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ACS Industry

Don’t Be a Jerk

Posted by ACS Industry Jan 30, 2015

The title of this article is obnoxious, but that is the point.  In stressful situations, people tend to behave badly, and that will most certainly limit their professional progression.


Take for example the interview.  Interviews are stressful situations.  You are asked to go to a place that you have never been, and to meet with people you don’t know.  They are also very judgmental.  That’s kind of the point.  They want to see what it would be like to work with you, and a stressful situation like an interview gives them a great deal of insight into your worst behavior. The key is to keep your composure and to be likable.


While the interview should be about your technical competencies, interviewers are also about interacting with you on a personal level.  They may be asking you about NMR or HPLC techniques, but they are also sizing you up.  They are thinking about whether they would want to work with you for hours on end. What will it be like to depend on you for part of a group project that could determine the success or failure of their organization?  You will have to demonstrate your ability to work well with others, or at least these particular people.  That means you can’t clam up or become defensive.  A defensive posture can be misinterpreted by your interviewer as standoffish, abrasive, or worse.


Decisions are emotional at their root.  They may be informed by logic and facts, but human beings tend to revert back to primal instincts in making decisions.  The one at the core of the, “Do I like this person, or are they a jerk?” determination is, “Will they hurt me?”  The interviewer’s decision will be based on their level of trust in or fear of you. In the short amount of time of an interview, trust will likely be determined based on your openness and consistency.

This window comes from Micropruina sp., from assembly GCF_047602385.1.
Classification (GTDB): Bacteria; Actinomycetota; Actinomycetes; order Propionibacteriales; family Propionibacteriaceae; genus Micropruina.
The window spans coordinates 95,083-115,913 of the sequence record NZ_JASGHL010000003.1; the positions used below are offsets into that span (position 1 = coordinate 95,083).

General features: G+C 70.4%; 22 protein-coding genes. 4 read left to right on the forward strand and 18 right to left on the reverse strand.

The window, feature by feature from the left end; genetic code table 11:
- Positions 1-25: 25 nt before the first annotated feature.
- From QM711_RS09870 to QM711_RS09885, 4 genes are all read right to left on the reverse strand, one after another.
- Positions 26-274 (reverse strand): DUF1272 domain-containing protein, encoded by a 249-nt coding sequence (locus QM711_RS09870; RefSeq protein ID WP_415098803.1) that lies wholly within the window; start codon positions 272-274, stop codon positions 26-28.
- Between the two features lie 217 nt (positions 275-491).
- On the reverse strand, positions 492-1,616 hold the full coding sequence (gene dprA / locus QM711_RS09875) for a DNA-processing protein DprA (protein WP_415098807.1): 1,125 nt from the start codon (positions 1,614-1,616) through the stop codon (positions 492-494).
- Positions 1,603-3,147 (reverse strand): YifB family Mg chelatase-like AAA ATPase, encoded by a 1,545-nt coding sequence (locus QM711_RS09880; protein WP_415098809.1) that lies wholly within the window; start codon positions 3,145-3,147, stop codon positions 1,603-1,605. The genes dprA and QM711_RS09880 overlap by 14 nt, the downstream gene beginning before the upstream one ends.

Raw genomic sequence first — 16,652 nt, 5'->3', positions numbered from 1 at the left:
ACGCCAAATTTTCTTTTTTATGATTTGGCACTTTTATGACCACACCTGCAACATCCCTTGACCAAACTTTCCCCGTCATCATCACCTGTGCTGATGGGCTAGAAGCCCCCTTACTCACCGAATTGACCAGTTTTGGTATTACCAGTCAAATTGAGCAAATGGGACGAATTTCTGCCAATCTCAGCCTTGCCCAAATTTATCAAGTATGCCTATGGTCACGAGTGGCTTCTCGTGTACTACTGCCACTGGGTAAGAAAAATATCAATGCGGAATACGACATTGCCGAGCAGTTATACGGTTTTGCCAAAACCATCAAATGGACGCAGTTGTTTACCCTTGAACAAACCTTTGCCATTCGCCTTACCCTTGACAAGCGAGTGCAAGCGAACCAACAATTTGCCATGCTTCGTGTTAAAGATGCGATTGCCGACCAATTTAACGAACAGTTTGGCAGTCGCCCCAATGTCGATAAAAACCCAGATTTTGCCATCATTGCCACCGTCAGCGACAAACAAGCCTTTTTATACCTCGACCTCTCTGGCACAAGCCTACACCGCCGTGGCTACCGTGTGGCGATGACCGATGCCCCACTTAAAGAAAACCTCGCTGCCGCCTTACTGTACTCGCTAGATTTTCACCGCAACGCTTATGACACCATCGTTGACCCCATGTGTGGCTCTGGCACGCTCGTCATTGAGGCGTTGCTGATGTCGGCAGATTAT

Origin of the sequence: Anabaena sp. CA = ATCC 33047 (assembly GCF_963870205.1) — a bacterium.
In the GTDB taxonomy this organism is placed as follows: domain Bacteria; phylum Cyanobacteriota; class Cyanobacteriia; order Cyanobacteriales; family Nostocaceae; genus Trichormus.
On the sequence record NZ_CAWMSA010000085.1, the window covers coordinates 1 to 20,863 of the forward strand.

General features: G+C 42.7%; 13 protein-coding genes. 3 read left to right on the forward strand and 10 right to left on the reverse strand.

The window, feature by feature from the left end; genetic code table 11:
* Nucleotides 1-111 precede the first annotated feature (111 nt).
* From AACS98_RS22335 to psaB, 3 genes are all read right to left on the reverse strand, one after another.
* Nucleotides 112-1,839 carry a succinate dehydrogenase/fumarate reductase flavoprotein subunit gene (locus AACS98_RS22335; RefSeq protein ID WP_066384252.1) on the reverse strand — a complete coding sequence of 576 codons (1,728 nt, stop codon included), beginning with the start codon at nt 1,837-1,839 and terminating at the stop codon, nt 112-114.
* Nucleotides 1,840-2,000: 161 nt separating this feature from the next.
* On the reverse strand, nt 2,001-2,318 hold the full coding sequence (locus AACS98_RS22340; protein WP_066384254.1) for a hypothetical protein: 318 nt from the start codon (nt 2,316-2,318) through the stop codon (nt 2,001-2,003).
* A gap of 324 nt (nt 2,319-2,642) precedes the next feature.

But likeability is important in much more than interviews.  Over 70% of termination decisions are based on a person’s inability to get along with others, or to accommodate organizational culture.  The paperwork probably won’t say as much. But in reality, if someone messes up and we like them, we are likely to give them a second chance.  If they are a jerk, then disappointing performance may be just the excuse needed for termination.


If you are from Gen Y or a Millennial,  you may not have experienced many people showing good workplace behavior.  Since you were born, popular culture has been dominated by “reality television” where people act badly to dramatic effect.  The worse they act, the further ahead they seem to get.  Please note, that this is not how the real world works, and most of the behaviors exhibited on reality television were egged on by producers seeking salacious moments that could be used to promote viewership and ratings.  So don’t believe it.  Reality television is not real, and reality-show celebrities are not proper role models for social behavior.  If you display these behaviors at work, you are likely to be escorted to the nearest exit.


So how can you show the beautiful person that you really are, instead of coming across as a jerk? It will probably take practice. Go to receptions, meetings, any chance to interact with other professionals.  Observe the effects of your actions.  You may find some bad habits you have that stop the conversation short.  Those are bad.  Don’t do that again.  Other actions may cause people to flock to you.  Those are the ones you want.  There will also be actions that fall in between those extremes.  Make a mental note of the good, the bad and the better, and strive for consistent improvement.  Informal meetings centered on topics not related to your job are the best place to start, because it won’t matter if things go badly there.  You can always walk away, and start anew with another group the next day.  Start small before you go big, and set yourself up with some easy wins in the beginning.